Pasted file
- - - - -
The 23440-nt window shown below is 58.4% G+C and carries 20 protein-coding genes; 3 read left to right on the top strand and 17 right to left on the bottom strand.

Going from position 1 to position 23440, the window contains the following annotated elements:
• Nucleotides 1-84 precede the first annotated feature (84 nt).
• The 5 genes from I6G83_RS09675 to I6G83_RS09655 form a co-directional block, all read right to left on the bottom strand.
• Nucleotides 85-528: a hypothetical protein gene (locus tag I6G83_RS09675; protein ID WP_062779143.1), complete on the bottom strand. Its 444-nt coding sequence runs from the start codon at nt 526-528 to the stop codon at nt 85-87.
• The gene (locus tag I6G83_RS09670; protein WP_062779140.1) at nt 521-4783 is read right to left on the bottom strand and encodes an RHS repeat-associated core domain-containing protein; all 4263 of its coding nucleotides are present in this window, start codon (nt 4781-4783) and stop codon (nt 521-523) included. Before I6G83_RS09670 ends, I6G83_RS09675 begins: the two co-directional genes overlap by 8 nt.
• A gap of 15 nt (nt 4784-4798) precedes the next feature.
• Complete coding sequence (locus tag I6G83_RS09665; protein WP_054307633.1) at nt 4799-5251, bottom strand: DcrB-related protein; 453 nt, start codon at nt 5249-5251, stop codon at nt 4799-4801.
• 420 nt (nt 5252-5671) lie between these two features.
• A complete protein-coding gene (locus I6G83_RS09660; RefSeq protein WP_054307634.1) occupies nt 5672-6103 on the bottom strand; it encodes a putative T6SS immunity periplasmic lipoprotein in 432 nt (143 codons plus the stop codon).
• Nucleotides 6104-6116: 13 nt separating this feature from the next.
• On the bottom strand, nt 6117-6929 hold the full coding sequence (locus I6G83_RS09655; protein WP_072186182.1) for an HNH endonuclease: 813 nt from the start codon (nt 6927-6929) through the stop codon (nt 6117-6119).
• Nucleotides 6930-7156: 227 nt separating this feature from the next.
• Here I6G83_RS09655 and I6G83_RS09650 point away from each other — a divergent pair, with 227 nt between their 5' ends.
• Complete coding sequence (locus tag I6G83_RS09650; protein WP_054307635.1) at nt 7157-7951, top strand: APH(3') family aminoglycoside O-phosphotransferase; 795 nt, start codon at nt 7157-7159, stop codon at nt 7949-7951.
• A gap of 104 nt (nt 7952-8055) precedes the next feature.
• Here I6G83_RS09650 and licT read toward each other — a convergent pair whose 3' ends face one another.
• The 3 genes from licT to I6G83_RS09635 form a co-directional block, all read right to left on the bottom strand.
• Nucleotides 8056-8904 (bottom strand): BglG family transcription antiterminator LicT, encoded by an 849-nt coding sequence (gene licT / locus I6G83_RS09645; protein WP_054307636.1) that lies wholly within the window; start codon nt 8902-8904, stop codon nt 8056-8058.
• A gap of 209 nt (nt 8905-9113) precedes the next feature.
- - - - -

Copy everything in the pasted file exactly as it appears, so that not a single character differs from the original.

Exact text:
The 23440-nt window shown below is 58.4% G+C and carries 20 protein-coding genes; 3 read left to right on the top strand and 17 right to left on the bottom strand.

Going from position 1 to position 23440, the window contains the following annotated elements:
• Nucleotides 1-84 precede the first annotated feature (84 nt).
• The 5 genes from I6G83_RS09675 to I6G83_RS09655 form a co-directional block, all read right to left on the bottom strand.
• Nucleotides 85-528: a hypothetical protein gene (locus tag I6G83_RS09675; protein ID WP_062779143.1), complete on the bottom strand. Its 444-nt coding sequence runs from the start codon at nt 526-528 to the stop codon at nt 85-87.
• The gene (locus tag I6G83_RS09670; protein WP_062779140.1) at nt 521-4783 is read right to left on the bottom strand and encodes an RHS repeat-associated core domain-containing protein; all 4263 of its coding nucleotides are present in this window, start codon (nt 4781-4783) and stop codon (nt 521-523) included. Before I6G83_RS09670 ends, I6G83_RS09675 begins: the two co-directional genes overlap by 8 nt.
• A gap of 15 nt (nt 4784-4798) precedes the next feature.
• Complete coding sequence (locus tag I6G83_RS09665; protein WP_054307633.1) at nt 4799-5251, bottom strand: DcrB-related protein; 453 nt, start codon at nt 5249-5251, stop codon at nt 4799-4801.
• 420 nt (nt 5252-5671) lie between these two features.
• A complete protein-coding gene (locus I6G83_RS09660; RefSeq protein WP_054307634.1) occupies nt 5672-6103 on the bottom strand; it encodes a putative T6SS immunity periplasmic lipoprotein in 432 nt (143 codons plus the stop codon).
• Nucleotides 6104-6116: 13 nt separating this feature from the next.
• On the bottom strand, nt 6117-6929 hold the full coding sequence (locus I6G83_RS09655; protein WP_072186182.1) for an HNH endonuclease: 813 nt from the start codon (nt 6927-6929) through the stop codon (nt 6117-6119).
• Nucleotides 6930-7156: 227 nt separating this feature from the next.
• Here I6G83_RS09655 and I6G83_RS09650 point away from each other — a divergent pair, with 227 nt between their 5' ends.
• Complete coding sequence (locus tag I6G83_RS09650; protein WP_054307635.1) at nt 7157-7951, top strand: APH(3') family aminoglycoside O-phosphotransferase; 795 nt, start codon at nt 7157-7159, stop codon at nt 7949-7951.
• A gap of 104 nt (nt 7952-8055) precedes the next feature.
• Here I6G83_RS09650 and licT read toward each other — a convergent pair whose 3' ends face one another.
• The 3 genes from licT to I6G83_RS09635 form a co-directional block, all read right to left on the bottom strand.
• Nucleotides 8056-8904 (bottom strand): BglG family transcription antiterminator LicT, encoded by an 849-nt coding sequence (gene licT / locus I6G83_RS09645; protein WP_054307636.1) that lies wholly within the window; start codon nt 8902-8904, stop codon nt 8056-8058.
• A gap of 209 nt (nt 8905-9113) precedes the next feature.